Q: Well, that first debate, something else the Bush people insisted on was the sort of red light.
SHRUM: Oh, the time limits and the lights? Well, that was fabulous because I — the other thing, that I was all for those. You know, sometimes your caricature of people is completely wrong. Kerry is capable of being totally disciplined, and Kerry never went over time, never got the red light turned on. Bush got the red light turned on. And the other thing is the great unsolved mystery, is what was that box on the back of Bush’s back? I have no idea. I mean, you know, some people in the campaign said, “Well, maybe [01:06:00] it’s so they could tell him things during the debate.” I said, “I cannot imagine that anyone would do that because you’re standing there in front of 80, 100 million people, and you have to talk, and somebody’s talking in your ear.” I said, “I don’t know if any of you have ever done television, but when you’re on TV, if you’re getting feedback of your own voice, it’s distracting. If you’re getting somebody else talking at you while you’re trying to talk, it’s incredibly distracting.” So, I still have no idea what that box was. Maybe [Ken] Mehlman will tell you what the box was.
Q: Well, maybe so.
SHRUM: Or an ill-fitting suit. (laughter)
Q: The debates, as you say, polls showed, media commentary supported it, Kerry won every one. But it seems that the Bush campaign came out with the two sort of vivid memories. One was “global test” in the first debate —
SHRUM: Didn’t hurt us at all.
Q: — and then the Mary Cheney things.
SHRUM: Yeah, the global test thing didn’t hurt us at all. They tried to do that after the first debate. That had no traction — [01:07:00] it just sank. And the first debate, there was no possible spin for them coming out of that first debate, I think, because Kerry had done so well. On the Mary Cheney thing, was useful spin for them.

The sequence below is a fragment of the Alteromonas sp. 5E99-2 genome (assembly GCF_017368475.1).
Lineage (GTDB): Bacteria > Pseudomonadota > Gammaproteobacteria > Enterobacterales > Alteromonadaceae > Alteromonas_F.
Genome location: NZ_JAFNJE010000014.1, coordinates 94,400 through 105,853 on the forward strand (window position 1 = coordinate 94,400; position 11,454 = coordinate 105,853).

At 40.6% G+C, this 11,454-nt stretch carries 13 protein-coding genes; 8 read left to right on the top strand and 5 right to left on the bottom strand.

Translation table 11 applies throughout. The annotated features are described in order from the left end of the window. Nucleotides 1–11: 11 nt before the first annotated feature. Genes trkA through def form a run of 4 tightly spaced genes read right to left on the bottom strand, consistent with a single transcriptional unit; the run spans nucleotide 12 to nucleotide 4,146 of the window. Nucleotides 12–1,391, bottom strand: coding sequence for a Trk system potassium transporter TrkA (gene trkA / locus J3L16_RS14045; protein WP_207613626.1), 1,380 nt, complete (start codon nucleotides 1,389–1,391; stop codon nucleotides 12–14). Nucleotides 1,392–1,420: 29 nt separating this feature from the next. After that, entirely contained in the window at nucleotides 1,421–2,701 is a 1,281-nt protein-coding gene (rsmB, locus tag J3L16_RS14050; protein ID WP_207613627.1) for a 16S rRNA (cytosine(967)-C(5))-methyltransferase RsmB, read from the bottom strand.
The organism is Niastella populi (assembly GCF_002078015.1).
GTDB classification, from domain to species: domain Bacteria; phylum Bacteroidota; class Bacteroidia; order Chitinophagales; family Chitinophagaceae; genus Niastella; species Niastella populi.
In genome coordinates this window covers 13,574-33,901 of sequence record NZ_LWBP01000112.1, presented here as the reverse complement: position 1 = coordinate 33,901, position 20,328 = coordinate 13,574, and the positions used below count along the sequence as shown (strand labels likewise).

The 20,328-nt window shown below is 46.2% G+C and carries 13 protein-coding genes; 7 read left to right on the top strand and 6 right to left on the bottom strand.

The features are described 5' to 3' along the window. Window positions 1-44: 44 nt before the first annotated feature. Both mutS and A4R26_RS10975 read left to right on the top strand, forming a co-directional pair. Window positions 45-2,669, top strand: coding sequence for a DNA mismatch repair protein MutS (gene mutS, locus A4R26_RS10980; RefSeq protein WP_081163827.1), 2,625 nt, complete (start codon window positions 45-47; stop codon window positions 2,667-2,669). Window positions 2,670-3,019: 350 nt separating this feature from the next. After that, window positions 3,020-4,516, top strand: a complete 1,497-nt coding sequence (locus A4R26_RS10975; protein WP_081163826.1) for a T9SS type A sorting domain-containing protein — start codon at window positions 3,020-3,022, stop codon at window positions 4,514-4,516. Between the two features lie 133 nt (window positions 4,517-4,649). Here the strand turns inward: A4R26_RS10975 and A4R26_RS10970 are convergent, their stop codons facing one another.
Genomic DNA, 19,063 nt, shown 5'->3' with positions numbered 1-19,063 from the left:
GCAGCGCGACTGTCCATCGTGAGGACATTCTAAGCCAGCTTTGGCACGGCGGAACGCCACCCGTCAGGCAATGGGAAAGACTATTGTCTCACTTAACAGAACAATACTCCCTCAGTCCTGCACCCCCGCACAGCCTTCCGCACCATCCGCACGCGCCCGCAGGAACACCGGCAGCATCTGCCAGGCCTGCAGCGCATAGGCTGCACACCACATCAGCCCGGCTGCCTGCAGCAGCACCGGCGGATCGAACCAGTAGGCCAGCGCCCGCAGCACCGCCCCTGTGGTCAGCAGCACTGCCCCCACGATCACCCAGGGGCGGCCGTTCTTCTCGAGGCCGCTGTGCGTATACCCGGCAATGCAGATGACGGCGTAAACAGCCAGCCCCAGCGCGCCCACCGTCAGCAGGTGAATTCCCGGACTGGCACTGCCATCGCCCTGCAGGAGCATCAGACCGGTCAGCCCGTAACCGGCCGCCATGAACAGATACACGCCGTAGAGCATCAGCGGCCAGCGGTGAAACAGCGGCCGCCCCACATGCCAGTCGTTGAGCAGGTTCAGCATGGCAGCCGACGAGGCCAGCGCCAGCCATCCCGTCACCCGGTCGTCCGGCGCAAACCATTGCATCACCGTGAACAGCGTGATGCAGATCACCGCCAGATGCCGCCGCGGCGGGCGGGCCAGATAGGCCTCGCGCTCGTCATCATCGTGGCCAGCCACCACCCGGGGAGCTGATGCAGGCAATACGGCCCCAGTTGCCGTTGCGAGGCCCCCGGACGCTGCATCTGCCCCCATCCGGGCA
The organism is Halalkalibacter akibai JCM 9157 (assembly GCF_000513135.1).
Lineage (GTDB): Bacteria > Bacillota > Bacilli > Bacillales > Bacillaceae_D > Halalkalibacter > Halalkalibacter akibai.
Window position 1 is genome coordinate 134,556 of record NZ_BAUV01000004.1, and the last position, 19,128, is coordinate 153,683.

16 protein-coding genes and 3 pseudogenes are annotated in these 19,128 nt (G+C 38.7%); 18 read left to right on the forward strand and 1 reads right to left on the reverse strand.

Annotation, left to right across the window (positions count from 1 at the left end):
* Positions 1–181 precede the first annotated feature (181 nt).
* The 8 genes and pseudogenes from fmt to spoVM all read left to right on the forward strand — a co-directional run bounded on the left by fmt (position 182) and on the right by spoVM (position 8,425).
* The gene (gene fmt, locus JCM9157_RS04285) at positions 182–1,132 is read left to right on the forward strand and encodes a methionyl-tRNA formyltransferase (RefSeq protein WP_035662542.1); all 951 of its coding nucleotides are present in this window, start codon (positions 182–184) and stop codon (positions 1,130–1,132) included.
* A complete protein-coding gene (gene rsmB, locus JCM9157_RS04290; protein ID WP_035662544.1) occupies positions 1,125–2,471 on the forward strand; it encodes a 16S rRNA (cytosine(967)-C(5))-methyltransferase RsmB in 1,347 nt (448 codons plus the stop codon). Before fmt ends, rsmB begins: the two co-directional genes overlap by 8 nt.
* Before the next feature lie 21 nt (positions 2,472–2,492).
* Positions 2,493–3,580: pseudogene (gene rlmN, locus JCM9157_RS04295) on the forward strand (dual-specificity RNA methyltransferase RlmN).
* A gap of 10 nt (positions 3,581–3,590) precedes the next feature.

Q: So, my question is, can you win every debate and lose the debates?
SHRUM: Yeah, but I don’t think that happened. I think Kerry won the debates, and you know, as I said, to win the presidency, I’d be happy to trade and lose all the debates and win the presidency. That’d be fine.
Q: Well, especially because you were involved in debate prep. Can you talk about what the — you said three days’ prep. What’s that like?
SHRUM: It’s intense and very disciplined. At least, it was with Kerry. And I had done so much debate prep with him in ’96, although our first debate prep, when I was hired in early September, was actually on his boat. It was just the two of us, going from Nantucket over to Fall River, where he was putting the boat in [01:08:00] dry dock for the winter. And we just spent, like, three hours getting ready for the next debate, which I think was the next day. But that was just because I’d just arrived, but we had a very disciplined process in ’96, and a very disciplined process in 2004. You had folks like Ron Klain, you know, who was very involved with Obama in this, doing these big books. So, you get ready for the debates, what are the likely questions, what are the likely answers? You’d then try to boil it down. You have all the big books, but you want to boil this down to something more manageable, like the 25 or 30 most likely questions. You have somebody who is playing your opponent, in this case, Greg Craig was playing Bush, and brilliantly so. I mean, although Greg was better than Bush was, but he really had Bush down. [01:09:00] And then you go through a series, you start with some informal sessions where you talk about the questions and answers, then you do a series of practices, which aren’t the full hour, hour-and-a-half, but are maybe 20 minutes, and then you do some full debates. And after each talk, and Mary Beth had made a rule that limited — everybody could talk, we could all talk, but it limited who could talk to Kerry. You know? So, I could talk to Kerry, Sasso could talk to Kerry, and there was some room for Ron Klain to talk to Kerry, but everybody else — so, it was a very disciplined process.